The Division of State Police is under the direction of Colonel Thomas Davoren and consists of approximately 1,130 sworn troopers and approximately 290 civilian personnel.  It is considered the oldest state police division in the nation. With ever-increasing responsibilities, our Troopers and support staff have risen to the challenge securing the safety and preserving the quality of life we all enjoy as citizens of this great State.

The Division is divided into three components: the Office of Field Operations, which provides direct law enforcement services to the citizens of the state, the Office of Administrative Services, which provides logistical support while maintaining several registries and licensing bureaus, and the Office of Professional Standards and Training.

The Connecticut State Police is steadfast in its commitment to provide the best possible law enforcement services to the State of Connecticut.  The Divisions look forward to meeting the many unique challenges in serving the State of Connecticut.

The Connecticut State Police received initial accreditation status through the Commission on Accreditation for Law Enforcement Agencies (CALEA) in 1988.  This accreditation demonstrates the agency’s compliance with the most stringent of administrative and operational standards.  These standards are recognized and accepted both nationally and internationally.  The Connecticut State Police remains one of the larger CALEA accredited agencies.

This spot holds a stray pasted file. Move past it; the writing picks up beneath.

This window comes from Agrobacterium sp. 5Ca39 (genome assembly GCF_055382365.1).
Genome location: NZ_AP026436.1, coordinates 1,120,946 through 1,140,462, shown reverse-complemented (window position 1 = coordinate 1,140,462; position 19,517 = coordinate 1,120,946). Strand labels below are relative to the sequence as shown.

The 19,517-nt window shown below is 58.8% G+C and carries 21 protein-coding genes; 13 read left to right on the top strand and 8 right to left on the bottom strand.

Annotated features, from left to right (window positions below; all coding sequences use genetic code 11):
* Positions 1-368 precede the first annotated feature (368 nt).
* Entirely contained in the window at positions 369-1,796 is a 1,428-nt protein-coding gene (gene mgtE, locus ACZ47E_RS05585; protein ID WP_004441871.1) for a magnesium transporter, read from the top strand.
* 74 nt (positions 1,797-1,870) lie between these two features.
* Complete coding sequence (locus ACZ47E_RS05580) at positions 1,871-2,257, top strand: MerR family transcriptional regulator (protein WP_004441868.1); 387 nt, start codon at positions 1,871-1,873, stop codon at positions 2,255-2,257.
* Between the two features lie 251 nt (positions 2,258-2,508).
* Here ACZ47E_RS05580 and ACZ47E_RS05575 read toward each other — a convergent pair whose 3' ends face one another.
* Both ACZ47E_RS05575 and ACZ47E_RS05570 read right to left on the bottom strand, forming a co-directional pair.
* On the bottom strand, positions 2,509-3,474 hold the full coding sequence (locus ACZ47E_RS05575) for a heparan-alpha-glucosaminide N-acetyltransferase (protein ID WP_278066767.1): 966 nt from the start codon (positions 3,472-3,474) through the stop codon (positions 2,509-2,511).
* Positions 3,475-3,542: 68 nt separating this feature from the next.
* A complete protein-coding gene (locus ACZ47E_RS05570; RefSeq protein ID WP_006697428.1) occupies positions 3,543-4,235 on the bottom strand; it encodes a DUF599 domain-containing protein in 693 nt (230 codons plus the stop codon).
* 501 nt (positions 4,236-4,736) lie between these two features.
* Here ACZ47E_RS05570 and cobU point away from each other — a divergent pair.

The Office of Field Operations, under the command of Lieutenant Colonel Steven L. Fields, is responsible for the delivery of police services statewide through three geographical districts (including a total of 12 Troops), three Major Crime Squads, the Traffic Services Unit, the Emergency Services Unit, the Bureau of Criminal Investigations, and the Office of Counter Terrorism.



The Bureau of Criminal Investigations consists of nine specialized investigative units within the Department of Public Safety. These units include: The Statewide Narcotics Task Force (SNTF); The Statewide Organized Crime Investigative Task Force (SOCITF); The Statewide Urban Violence Cooperative Crime Control Task Force (SUVCCCTF); The Connecticut Regional Auto Theft Task Force (CRATTF); The Motor Vehicle Fraud Task Force (MVFTF); The Statewide Firearms Trafficking Task Force (SFTTF); The Central Criminal Intelligence Unit; Fugitive Task Force/Extradition Unit; and The Office of Counter Terrorism.  Each of these units conducts a myriad of both long-term and short-term criminal investigations that are focused on the detection and suppression of various criminal enterprises whose activities negatively impact the quality of life of the citizens of Connecticut. While primarily staffed with state police personnel, some of the Bureau’s units and task forces are augmented with personnel from several local police departments, the Connecticut Motor Vehicle Department, and the Connecticut National Guard. Many investigations are ones that utilize established partnerships with the FBI, DEA, ATF, US Immigrations & Customs and other local, state, and federal law enforcement agencies.


Statewide Narcotics Task Force (SNTF)